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I Went To A Seance That Wasn’t Really a Seance

I went to a séance last week.

In a mysterious chapel that stands in the centre of a cluster of 17th Century almshouses, known as Asylum.

It was hosted by a magician so really, I should’ve known it would all be one BIG LIE!

The séance looked nothing like this

The séance looked nothing like this

Despite having all the ingredients for a spooky night; the promise of talking to the dead in a crumbling chapel, some darkness and a distinct lack of heat (basically the end of the Blair Witch Project minus the snot), the end shock reveal was less ta-da, and more I-will-never-get-that-hour-of-my-life-back.

Nothing says disappointment more than this baby

Nothing says disappointment more than this bored baby

After waiting for a while outside the chapel, we were invited in. The chapel is AMAZING. All chipped stone and flaking paint and apparently disused, although later I found out it can be hired for special events and trendy weddings. With coats, jumpers and hats remaining on, we sat on wooden chairs and lit candles laid out for us. Because candles mean atmosphere, innit.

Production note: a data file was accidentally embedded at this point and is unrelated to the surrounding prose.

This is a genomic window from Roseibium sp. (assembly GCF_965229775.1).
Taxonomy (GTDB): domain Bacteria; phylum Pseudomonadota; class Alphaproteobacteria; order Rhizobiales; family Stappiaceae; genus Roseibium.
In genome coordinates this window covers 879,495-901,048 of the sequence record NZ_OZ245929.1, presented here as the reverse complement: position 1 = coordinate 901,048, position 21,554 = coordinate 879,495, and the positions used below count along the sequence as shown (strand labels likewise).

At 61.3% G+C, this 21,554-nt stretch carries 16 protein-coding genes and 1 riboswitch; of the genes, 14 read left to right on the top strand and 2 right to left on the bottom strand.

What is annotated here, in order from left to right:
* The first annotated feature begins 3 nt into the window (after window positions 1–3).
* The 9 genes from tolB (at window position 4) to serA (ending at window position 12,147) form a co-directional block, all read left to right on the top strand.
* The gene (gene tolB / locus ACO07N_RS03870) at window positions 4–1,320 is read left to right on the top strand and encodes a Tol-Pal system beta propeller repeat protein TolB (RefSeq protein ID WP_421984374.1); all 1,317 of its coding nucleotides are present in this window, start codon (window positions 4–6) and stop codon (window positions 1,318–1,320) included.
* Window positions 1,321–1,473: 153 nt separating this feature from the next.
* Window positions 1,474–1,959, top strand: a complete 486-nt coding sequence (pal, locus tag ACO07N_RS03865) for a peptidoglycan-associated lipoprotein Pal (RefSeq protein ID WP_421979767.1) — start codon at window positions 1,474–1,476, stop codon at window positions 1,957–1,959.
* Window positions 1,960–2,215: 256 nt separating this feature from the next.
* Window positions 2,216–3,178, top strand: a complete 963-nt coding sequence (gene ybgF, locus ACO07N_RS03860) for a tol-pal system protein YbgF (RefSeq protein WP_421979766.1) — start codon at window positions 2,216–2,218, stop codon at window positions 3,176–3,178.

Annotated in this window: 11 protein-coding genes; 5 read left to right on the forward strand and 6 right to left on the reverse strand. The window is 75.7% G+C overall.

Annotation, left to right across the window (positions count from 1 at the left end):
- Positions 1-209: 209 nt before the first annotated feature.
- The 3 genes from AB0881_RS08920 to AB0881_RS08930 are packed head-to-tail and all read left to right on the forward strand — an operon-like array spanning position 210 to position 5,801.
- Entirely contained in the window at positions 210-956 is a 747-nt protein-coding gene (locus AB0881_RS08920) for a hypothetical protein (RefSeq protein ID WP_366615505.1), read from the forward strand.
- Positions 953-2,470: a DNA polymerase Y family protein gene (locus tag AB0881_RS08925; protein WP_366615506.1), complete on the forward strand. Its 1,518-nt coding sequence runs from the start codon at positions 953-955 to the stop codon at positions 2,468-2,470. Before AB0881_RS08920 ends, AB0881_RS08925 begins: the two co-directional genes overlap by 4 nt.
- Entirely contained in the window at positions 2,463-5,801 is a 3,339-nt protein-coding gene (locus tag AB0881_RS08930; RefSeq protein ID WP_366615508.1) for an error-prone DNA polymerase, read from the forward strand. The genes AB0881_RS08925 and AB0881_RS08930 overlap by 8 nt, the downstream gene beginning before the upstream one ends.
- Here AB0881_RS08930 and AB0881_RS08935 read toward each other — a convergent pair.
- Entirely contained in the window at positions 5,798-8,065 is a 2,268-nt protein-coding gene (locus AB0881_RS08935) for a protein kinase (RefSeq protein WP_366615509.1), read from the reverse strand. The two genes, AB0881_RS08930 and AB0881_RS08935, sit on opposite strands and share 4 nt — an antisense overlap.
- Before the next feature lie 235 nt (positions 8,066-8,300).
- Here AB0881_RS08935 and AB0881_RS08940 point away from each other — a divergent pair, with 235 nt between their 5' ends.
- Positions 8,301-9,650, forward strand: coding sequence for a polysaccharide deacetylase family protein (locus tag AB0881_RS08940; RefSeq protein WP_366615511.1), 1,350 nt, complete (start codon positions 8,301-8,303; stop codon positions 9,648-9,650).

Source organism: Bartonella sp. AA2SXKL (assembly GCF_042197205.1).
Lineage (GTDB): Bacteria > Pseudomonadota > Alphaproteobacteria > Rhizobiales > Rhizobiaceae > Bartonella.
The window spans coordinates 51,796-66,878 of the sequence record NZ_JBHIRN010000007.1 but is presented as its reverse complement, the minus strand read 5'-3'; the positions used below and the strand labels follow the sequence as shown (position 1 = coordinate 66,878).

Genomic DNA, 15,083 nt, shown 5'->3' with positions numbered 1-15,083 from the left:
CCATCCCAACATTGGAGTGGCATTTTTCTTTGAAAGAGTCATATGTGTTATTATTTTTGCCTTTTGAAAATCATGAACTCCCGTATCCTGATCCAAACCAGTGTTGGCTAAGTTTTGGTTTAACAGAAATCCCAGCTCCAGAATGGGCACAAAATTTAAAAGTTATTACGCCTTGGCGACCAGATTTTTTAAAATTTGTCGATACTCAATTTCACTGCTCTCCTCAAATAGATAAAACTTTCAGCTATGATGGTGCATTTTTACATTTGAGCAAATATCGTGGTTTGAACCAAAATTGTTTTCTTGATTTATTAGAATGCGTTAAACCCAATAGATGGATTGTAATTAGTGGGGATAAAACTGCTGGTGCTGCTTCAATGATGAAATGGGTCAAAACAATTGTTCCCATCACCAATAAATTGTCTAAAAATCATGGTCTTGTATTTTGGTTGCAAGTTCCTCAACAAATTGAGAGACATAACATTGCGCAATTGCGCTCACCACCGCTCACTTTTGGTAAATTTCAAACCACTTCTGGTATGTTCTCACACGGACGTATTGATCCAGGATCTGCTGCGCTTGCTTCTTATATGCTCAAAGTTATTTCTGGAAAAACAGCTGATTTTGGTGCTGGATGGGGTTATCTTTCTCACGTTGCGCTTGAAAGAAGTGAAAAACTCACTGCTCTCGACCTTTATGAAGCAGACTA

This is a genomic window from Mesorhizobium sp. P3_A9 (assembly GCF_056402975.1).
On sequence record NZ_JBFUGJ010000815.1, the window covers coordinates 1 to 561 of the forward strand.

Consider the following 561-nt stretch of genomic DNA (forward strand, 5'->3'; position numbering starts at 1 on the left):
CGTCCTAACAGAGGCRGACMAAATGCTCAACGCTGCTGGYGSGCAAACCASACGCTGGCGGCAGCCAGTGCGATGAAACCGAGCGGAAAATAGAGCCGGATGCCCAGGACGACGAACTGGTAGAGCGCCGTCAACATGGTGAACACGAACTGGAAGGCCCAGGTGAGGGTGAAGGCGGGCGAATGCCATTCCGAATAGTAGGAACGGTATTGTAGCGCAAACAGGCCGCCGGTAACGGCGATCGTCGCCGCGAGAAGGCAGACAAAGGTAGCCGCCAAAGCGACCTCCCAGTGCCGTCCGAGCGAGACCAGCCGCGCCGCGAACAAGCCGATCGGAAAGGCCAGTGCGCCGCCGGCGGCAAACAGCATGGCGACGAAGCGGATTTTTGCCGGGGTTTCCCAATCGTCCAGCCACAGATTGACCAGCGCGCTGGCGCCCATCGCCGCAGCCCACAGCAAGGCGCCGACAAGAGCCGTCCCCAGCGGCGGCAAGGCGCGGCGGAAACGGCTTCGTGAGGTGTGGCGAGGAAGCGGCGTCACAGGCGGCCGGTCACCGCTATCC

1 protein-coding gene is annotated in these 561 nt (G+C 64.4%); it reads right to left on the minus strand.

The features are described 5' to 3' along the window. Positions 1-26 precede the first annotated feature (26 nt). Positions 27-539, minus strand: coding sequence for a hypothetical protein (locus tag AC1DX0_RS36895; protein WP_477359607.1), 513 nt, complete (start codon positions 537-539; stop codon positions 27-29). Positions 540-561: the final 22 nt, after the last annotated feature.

We were told a story about a ghost girl, who died in the chapel after being crushed by a falling ceiling. I believe it’s what they call “setting the scene.” This girl carried around a music box which went missing in the rubble. But guess who had managed to get his hands on THE VERY SAME ONE? Our host, the magical, mystical, magic magician man.

Now THIS is a scary music box

Now THIS is a scary music box